Call it chance, if you will: I encountered two well-written stories this week, both of which treat the theme of a communications strategy vis-a-vis social media.
The first appeared in the May/June edition of The Trustee's Letter. Rhonda Durham, executive director of the Independent Schools Association of the Southwest (ISAS), writes in "It's Gone Viral" about the notion of "scandal" in a school community, and the associated spread of that scandal through the various channels of a school's constituencies. She refers to gossip and rumor as "electronic missiles," which can "emerge in blogs, community chat rooms, even national media and courtrooms. Thus, perhaps now more than ever, an embarrassing event may spark an urge to manage the content and circulation of the story."
What is not treated overtly, however, is the role of social media as part of what truly makes the issue "viral." In fact, I would submit that the scandal is far more likely to be spread by means of Twitter and Facebook (and other social media in that same vein) than by blogs, email, or community chat rooms. Twitter and Facebook are akin to accelerants placed on an already-burning fire. There ought to be an entirely separate article on the true viral nature of message-spreading. Please understand that Durham's focus is NOT on what kind of media are used to spread the message, but rather on what the school's true role is in dealing with scandal. It is a very insightful piece, and you ought to read it sooner rather than later. I commend it to you.
Enter Andrew Hill, whose weekly column "On management" in the Financial Times (May 15, 2012) touches on this very theme. The opening sentence reads, "Last Thursday I was, briefly, head of communications for a large Canadian widget maker, coping with a wave of Twitter-borne rumours about the arrest of its chief executive." Happily, though, it was a simulation. What a great idea -- a virtual exercise that the PR firm put the company through in order to give it some hands-on experience in handling this kind of crisis. (Schools would benefit from such a thing...) He then highlights the irony that, while this simulation was occurring, a real event was happening between two beverage companies. It was "amplified through Twitter, Facebook, and other online media."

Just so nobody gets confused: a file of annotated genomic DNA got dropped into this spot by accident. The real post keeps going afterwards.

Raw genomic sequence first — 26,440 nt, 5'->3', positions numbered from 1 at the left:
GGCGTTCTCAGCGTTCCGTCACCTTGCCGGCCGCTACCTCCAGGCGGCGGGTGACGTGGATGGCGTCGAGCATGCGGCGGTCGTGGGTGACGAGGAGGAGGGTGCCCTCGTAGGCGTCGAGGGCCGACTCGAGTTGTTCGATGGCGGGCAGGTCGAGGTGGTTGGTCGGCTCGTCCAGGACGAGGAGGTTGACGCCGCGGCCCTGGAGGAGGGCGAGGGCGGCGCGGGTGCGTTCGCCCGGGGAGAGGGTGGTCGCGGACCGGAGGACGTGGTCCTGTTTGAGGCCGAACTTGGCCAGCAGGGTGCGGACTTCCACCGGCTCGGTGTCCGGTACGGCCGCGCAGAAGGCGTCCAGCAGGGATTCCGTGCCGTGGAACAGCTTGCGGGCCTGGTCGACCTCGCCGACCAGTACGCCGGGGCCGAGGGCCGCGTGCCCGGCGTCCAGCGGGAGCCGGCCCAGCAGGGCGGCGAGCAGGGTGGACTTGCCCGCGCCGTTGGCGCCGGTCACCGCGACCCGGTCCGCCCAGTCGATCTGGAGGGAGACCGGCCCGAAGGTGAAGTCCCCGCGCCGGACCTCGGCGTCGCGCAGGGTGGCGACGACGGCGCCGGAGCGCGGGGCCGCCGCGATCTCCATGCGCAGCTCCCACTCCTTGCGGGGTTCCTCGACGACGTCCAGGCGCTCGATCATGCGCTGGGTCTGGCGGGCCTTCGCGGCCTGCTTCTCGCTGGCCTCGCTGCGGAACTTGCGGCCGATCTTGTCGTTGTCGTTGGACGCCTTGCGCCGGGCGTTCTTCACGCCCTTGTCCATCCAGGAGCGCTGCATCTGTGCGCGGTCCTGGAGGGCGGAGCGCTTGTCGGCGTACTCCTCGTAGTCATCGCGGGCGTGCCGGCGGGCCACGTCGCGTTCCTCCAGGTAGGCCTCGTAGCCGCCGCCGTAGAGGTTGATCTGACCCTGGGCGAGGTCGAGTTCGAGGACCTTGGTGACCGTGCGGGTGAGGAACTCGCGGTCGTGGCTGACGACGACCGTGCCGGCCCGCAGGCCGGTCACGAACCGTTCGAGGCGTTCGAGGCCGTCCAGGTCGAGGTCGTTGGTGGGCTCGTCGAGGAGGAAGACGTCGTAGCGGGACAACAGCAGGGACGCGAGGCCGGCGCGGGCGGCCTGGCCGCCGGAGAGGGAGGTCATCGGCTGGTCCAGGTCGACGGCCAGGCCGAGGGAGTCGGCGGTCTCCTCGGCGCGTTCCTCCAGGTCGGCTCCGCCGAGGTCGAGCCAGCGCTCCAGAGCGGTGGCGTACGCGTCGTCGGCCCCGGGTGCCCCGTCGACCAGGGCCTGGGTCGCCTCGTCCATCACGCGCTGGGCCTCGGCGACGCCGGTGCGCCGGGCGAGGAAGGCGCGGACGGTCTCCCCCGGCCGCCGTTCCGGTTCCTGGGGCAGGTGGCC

To make a long story short, Hill draws attention to the nature of the "media relations crisis," showing (rather convincingly) that the tactics and the stand-off itself turned out to be rather traditional, meaning that the social media participation didn't change the actual nature of the crisis. I like his point, and there is instruction in there for schools.
What is remarkable about the beverage stand-off, from my point of view, is that a young upstart beverage company was able to disrupt (rather seriously) a well-ensconced, elder company with a global presence. What's more, that global company has a strong social media presence and savvy, on which they pride themselves quite openly. However, that strong presence was unable to handle the upstart's attempt to start a mini-campaign via social media within the space of mere days.
Social media = speed and agility, when it comes to potential communications issues for a school. There is much that is positive for schools, when it comes to social media, but the potential negatives should be planned for. And so, I return to Hill's tale of the PR simulation.
We ought to be simulating those kinds of events, then share the results of those simulations with fellow schools, so that we all acquire those needed skills.
So I ask: what is your school's social media communications strategy?